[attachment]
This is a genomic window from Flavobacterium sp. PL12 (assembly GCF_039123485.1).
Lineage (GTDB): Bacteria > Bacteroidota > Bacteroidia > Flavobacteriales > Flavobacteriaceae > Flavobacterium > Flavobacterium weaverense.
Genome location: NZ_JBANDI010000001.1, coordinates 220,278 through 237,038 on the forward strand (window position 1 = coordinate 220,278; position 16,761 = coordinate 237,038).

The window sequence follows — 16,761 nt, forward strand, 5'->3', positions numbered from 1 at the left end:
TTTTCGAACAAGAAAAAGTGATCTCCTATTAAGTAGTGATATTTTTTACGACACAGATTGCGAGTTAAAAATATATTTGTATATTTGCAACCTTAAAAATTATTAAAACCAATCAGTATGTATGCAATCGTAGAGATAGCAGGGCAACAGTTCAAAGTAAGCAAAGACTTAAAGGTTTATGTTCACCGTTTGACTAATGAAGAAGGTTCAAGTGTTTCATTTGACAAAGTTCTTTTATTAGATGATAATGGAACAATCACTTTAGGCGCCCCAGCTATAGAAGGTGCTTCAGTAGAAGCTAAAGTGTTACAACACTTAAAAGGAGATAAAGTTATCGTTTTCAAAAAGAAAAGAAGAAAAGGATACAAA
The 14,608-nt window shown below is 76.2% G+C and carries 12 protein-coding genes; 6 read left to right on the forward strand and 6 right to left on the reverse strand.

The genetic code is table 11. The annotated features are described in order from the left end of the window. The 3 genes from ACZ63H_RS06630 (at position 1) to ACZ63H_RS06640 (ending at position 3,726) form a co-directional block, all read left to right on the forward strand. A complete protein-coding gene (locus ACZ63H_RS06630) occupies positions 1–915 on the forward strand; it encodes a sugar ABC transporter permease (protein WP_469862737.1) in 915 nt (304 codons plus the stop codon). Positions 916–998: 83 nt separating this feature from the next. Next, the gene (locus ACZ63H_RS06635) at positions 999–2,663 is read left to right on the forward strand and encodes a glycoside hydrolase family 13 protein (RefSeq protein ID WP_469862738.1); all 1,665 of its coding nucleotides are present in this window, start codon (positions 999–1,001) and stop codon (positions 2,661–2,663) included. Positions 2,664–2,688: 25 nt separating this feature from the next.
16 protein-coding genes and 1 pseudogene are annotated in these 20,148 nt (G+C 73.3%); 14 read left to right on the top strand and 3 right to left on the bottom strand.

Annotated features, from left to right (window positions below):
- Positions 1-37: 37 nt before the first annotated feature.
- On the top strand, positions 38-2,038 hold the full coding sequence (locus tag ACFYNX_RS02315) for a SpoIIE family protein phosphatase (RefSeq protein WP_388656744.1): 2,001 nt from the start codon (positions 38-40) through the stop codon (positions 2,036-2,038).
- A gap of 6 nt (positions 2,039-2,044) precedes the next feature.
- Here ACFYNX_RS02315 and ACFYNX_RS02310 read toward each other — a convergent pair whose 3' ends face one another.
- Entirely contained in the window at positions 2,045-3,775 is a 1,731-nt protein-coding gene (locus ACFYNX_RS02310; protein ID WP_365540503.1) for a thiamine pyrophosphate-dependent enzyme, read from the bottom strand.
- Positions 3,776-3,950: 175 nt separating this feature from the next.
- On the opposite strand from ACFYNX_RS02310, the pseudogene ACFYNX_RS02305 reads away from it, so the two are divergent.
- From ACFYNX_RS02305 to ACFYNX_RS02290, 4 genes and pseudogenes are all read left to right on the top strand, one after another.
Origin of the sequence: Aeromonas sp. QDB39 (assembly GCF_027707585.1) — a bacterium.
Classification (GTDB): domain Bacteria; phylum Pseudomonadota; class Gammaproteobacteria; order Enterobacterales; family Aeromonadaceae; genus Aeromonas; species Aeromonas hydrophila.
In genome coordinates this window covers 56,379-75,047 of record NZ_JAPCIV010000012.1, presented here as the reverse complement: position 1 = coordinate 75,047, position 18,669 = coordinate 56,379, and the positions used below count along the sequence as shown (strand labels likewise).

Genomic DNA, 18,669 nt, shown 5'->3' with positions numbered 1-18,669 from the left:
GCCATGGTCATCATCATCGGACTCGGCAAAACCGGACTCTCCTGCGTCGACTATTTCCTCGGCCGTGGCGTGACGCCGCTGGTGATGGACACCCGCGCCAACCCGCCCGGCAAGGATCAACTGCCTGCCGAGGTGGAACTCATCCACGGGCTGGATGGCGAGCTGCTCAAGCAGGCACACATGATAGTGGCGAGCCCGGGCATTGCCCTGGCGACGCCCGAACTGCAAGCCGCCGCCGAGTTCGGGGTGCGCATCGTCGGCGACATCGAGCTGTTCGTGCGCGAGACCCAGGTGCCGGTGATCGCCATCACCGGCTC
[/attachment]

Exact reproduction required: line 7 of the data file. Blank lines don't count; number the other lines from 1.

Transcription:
The genetic code is table 11. The annotated features are described in order from the left end of the window. The 3 genes from ACZ63H_RS06630 (at position 1) to ACZ63H_RS06640 (ending at position 3,726) form a co-directional block, all read left to right on the forward strand. A complete protein-coding gene (locus ACZ63H_RS06630) occupies positions 1–915 on the forward strand; it encodes a sugar ABC transporter permease (protein WP_469862737.1) in 915 nt (304 codons plus the stop codon). Positions 916–998: 83 nt separating this feature from the next. Next, the gene (locus ACZ63H_RS06635) at positions 999–2,663 is read left to right on the forward strand and encodes a glycoside hydrolase family 13 protein (RefSeq protein ID WP_469862738.1); all 1,665 of its coding nucleotides are present in this window, start codon (positions 999–1,001) and stop codon (positions 2,661–2,663) included. Positions 2,664–2,688: 25 nt separating this feature from the next.